In practice, attempts will be made to limit the problem of unsought for information by using targeted analysis (filters) wherever possible. However, if the location of the cause of the problem on the genome is unknown, a broad approach will be desirable. In theory, certain information considered undesirable can be filtered out, but the more filters are used, the greater the odds that testing does not lead to a diagnosis.

Informed consent and the right not to know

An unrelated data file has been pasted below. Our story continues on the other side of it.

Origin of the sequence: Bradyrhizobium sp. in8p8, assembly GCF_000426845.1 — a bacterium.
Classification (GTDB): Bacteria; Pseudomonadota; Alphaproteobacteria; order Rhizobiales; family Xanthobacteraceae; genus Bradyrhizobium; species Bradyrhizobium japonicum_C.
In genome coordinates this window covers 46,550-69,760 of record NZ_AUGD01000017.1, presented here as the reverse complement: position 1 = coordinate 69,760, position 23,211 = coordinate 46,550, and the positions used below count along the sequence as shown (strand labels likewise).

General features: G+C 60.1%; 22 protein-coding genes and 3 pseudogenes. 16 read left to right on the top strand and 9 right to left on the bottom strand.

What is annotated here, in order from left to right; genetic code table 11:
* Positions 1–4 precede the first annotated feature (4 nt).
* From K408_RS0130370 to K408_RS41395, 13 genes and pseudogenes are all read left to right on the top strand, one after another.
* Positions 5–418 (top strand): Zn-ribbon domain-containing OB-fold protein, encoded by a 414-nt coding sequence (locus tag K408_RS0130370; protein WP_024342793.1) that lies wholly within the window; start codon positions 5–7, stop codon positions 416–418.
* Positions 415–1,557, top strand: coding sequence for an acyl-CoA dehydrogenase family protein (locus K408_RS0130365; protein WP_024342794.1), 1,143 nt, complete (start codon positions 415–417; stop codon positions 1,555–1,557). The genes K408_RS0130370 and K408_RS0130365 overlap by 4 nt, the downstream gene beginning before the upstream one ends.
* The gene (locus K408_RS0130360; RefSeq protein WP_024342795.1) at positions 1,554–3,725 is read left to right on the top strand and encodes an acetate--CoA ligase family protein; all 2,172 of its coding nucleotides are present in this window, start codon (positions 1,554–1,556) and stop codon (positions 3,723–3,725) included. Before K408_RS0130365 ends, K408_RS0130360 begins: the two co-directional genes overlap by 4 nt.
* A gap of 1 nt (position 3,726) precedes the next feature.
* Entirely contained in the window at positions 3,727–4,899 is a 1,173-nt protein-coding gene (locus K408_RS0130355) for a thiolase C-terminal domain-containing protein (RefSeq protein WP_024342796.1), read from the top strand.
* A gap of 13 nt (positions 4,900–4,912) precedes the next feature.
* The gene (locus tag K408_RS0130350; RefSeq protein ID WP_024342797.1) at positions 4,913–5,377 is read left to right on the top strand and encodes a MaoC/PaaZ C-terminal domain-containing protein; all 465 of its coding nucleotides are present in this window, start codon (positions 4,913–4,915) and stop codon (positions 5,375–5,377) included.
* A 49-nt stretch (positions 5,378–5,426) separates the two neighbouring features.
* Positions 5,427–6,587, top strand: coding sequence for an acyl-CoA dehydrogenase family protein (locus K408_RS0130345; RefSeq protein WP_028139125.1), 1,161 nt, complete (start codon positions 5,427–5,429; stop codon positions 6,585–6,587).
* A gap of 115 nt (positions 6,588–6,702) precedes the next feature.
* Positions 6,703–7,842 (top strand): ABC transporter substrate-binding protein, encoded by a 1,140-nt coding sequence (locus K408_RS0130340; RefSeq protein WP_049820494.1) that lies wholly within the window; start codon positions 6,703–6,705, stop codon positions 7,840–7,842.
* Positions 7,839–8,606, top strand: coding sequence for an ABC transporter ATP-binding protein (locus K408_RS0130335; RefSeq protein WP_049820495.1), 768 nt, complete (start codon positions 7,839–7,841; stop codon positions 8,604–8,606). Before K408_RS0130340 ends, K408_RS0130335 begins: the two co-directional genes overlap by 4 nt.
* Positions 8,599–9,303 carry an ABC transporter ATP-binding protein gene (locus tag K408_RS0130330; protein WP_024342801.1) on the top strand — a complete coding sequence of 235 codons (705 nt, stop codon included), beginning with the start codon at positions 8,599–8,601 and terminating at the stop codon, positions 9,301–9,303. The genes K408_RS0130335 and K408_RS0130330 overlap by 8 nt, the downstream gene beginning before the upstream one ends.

Diagnostic testing and screening require the patient's informed consent. The care provider must give the patient the information he or she needs to make a personal and reasoned decision about the proposed treatment or testing. For genome-wide diagnostic testing, the fact that the test may lead to unsought for findings must be discussed and the patient must be informed of the potential consequences. Only then can he or she (or the parents on behalf of their child) make a well-informed decision about the proposed tests. Do the health benefits associated with the test outweigh the odds of learning about damaging or otherwise disadvantageous health information? Particularly where WGA is concerned, the question arises whether approaching the issue via the classic informed consent model is realistic. Can care providers themselves maintain a grasp of the potential outcomes of genome-wide diagnostic testing and the chances and implications thereof? Insofar as they can, do they have the time and the means to present this information to the person in question in an understandable fashion? Won’t the amount and variety of the information, as well as the fact that a great deal remains unclear or uncertain, preclude a well-informed choice?